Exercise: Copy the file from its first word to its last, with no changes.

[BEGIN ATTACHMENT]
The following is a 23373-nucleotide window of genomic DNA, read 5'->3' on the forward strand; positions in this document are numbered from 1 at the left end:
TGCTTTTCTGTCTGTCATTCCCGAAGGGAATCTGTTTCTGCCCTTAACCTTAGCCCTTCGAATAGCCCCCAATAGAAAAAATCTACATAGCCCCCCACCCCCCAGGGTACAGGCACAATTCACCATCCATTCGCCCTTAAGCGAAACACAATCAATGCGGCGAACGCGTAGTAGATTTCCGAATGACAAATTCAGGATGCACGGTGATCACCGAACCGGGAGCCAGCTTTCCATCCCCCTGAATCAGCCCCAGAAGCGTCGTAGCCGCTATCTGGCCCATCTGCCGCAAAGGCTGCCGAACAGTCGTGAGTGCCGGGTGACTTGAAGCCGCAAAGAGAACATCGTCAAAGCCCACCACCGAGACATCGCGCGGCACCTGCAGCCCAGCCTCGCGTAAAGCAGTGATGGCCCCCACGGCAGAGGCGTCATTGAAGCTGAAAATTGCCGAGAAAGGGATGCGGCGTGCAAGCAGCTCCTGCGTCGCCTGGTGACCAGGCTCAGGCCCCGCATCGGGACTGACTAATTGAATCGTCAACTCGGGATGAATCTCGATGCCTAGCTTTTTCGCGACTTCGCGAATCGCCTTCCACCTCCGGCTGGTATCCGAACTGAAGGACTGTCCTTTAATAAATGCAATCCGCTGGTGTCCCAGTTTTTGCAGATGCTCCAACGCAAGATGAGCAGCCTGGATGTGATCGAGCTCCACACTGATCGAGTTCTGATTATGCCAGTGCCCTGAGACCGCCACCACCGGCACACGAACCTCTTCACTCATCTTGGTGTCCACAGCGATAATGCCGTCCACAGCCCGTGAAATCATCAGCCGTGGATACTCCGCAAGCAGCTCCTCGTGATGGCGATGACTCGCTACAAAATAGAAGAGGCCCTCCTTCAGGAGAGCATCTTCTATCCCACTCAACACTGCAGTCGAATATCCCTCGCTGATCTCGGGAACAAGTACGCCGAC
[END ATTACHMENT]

The following is a 23373-nucleotide window of genomic DNA, read 5'->3' on the forward strand; positions in this document are numbered from 1 at the left end:
TGCTTTTCTGTCTGTCATTCCCGAAGGGAATCTGTTTCTGCCCTTAACCTTAGCCCTTCGAATAGCCCCCAATAGAAAAAATCTACATAGCCCCCCACCCCCCAGGGTACAGGCACAATTCACCATCCATTCGCCCTTAAGCGAAACACAATCAATGCGGCGAACGCGTAGTAGATTTCCGAATGACAAATTCAGGATGCACGGTGATCACCGAACCGGGAGCCAGCTTTCCATCCCCCTGAATCAGCCCCAGAAGCGTCGTAGCCGCTATCTGGCCCATCTGCCGCAAAGGCTGCCGAACAGTCGTGAGTGCCGGGTGACTTGAAGCCGCAAAGAGAACATCGTCAAAGCCCACCACCGAGACATCGCGCGGCACCTGCAGCCCAGCCTCGCGTAAAGCAGTGATGGCCCCCACGGCAGAGGCGTCATTGAAGCTGAAAATTGCCGAGAAAGGGATGCGGCGTGCAAGCAGCTCCTGCGTCGCCTGGTGACCAGGCTCAGGCCCCGCATCGGGACTGACTAATTGAATCGTCAACTCGGGATGAATCTCGATGCCTAGCTTTTTCGCGACTTCGCGAATCGCCTTCCACCTCCGGCTGGTATCCGAACTGAAGGACTGTCCTTTAATAAATGCAATCCGCTGGTGTCCCAGTTTTTGCAGATGCTCCAACGCAAGATGAGCAGCCTGGATGTGATCGAGCTCCACACTGATCGAGTTCTGATTATGCCAGTGCCCTGAGACCGCCACCACCGGCACACGAACCTCTTCACTCATCTTGGTGTCCACAGCGATAATGCCGTCCACAGCCCGTGAAATCATCAGCCGTGGATACTCCGCAAGCAGCTCCTCGTGATGGCGATGACTCGCTACAAAATAGAAGAGGCCCTCCTTCAGGAGAGCATCTTCTATCCCACTCAACACTGCAGTCGAATATCCCTCGCTGATCTCGGGAACAAGTACGCCGAC